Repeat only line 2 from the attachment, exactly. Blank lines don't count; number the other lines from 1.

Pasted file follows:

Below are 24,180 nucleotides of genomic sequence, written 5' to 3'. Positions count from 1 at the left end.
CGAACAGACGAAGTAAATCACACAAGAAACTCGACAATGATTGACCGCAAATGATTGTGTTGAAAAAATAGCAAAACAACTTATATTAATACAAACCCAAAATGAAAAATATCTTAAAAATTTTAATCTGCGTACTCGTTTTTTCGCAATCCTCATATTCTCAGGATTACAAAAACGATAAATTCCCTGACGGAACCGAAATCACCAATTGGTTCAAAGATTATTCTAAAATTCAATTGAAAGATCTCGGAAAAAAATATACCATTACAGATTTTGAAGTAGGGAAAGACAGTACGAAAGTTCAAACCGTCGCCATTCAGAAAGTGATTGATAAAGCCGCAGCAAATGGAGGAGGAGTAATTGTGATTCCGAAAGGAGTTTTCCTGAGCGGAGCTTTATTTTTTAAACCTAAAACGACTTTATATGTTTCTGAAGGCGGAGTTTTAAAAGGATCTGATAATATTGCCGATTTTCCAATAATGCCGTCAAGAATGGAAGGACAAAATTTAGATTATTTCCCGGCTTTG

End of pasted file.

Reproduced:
CGAACAGACGAAGTAAATCACACAAGAAACTCGACAATGATTGACCGCAAATGATTGTGTTGAAAAAATAGCAAAACAACTTATATTAATACAAACCCAAAATGAAAAATATCTTAAAAATTTTAATCTGCGTACTCGTTTTTTCGCAATCCTCATATTCTCAGGATTACAAAAACGATAAATTCCCTGACGGAACCGAAATCACCAATTGGTTCAAAGATTATTCTAAAATTCAATTGAAAGATCTCGGAAAAAAATATACCATTACAGATTTTGAAGTAGGGAAAGACAGTACGAAAGTTCAAACCGTCGCCATTCAGAAAGTGATTGATAAAGCCGCAGCAAATGGAGGAGGAGTAATTGTGATTCCGAAAGGAGTTTTCCTGAGCGGAGCTTTATTTTTTAAACCTAAAACGACTTTATATGTTTCTGAAGGCGGAGTTTTAAAAGGATCTGATAATATTGCCGATTTTCCAATAATGCCGTCAAGAATGGAAGGACAAAATTTAGATTATTTCCCGGCTTTG